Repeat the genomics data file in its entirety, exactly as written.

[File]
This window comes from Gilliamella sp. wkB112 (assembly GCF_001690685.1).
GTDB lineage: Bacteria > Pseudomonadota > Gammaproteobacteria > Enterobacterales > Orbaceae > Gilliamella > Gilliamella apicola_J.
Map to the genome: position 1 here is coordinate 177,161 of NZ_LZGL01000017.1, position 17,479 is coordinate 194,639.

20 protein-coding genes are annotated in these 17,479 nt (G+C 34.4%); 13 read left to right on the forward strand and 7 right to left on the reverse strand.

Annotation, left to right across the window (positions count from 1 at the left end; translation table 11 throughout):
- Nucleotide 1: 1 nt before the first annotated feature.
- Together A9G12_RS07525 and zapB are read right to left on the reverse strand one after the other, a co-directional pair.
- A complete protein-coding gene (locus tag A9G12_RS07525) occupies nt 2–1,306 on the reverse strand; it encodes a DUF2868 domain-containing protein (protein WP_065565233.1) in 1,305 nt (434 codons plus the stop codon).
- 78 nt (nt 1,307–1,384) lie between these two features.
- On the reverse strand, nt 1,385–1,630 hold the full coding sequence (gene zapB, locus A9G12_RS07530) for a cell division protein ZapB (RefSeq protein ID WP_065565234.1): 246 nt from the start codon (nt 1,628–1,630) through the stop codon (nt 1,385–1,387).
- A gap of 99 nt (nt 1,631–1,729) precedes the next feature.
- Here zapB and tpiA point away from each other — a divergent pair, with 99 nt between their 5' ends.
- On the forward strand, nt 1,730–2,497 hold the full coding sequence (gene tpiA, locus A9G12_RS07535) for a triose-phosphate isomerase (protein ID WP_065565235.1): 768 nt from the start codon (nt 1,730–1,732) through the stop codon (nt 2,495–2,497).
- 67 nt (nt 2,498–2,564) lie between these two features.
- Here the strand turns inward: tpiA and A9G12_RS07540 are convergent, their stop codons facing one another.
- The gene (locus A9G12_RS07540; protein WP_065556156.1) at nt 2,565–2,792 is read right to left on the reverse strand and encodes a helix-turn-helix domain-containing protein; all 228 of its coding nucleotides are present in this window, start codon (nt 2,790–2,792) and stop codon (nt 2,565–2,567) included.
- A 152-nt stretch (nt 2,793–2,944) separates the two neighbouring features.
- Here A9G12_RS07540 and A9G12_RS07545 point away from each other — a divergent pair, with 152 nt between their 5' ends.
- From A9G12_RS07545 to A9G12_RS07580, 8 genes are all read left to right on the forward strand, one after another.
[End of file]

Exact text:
This window comes from Gilliamella sp. wkB112 (assembly GCF_001690685.1).
GTDB lineage: Bacteria > Pseudomonadota > Gammaproteobacteria > Enterobacterales > Orbaceae > Gilliamella > Gilliamella apicola_J.
Map to the genome: position 1 here is coordinate 177,161 of NZ_LZGL01000017.1, position 17,479 is coordinate 194,639.

20 protein-coding genes are annotated in these 17,479 nt (G+C 34.4%); 13 read left to right on the forward strand and 7 right to left on the reverse strand.

Annotation, left to right across the window (positions count from 1 at the left end; translation table 11 throughout):
- Nucleotide 1: 1 nt before the first annotated feature.
- Together A9G12_RS07525 and zapB are read right to left on the reverse strand one after the other, a co-directional pair.
- A complete protein-coding gene (locus tag A9G12_RS07525) occupies nt 2–1,306 on the reverse strand; it encodes a DUF2868 domain-containing protein (protein WP_065565233.1) in 1,305 nt (434 codons plus the stop codon).
- 78 nt (nt 1,307–1,384) lie between these two features.
- On the reverse strand, nt 1,385–1,630 hold the full coding sequence (gene zapB, locus A9G12_RS07530) for a cell division protein ZapB (RefSeq protein ID WP_065565234.1): 246 nt from the start codon (nt 1,628–1,630) through the stop codon (nt 1,385–1,387).
- A gap of 99 nt (nt 1,631–1,729) precedes the next feature.
- Here zapB and tpiA point away from each other — a divergent pair, with 99 nt between their 5' ends.
- On the forward strand, nt 1,730–2,497 hold the full coding sequence (gene tpiA, locus A9G12_RS07535) for a triose-phosphate isomerase (protein ID WP_065565235.1): 768 nt from the start codon (nt 1,730–1,732) through the stop codon (nt 2,495–2,497).
- 67 nt (nt 2,498–2,564) lie between these two features.
- Here the strand turns inward: tpiA and A9G12_RS07540 are convergent, their stop codons facing one another.
- The gene (locus A9G12_RS07540; protein WP_065556156.1) at nt 2,565–2,792 is read right to left on the reverse strand and encodes a helix-turn-helix domain-containing protein; all 228 of its coding nucleotides are present in this window, start codon (nt 2,790–2,792) and stop codon (nt 2,565–2,567) included.
- A 152-nt stretch (nt 2,793–2,944) separates the two neighbouring features.
- Here A9G12_RS07540 and A9G12_RS07545 point away from each other — a divergent pair, with 152 nt between their 5' ends.
- From A9G12_RS07545 to A9G12_RS07580, 8 genes are all read left to right on the forward strand, one after another.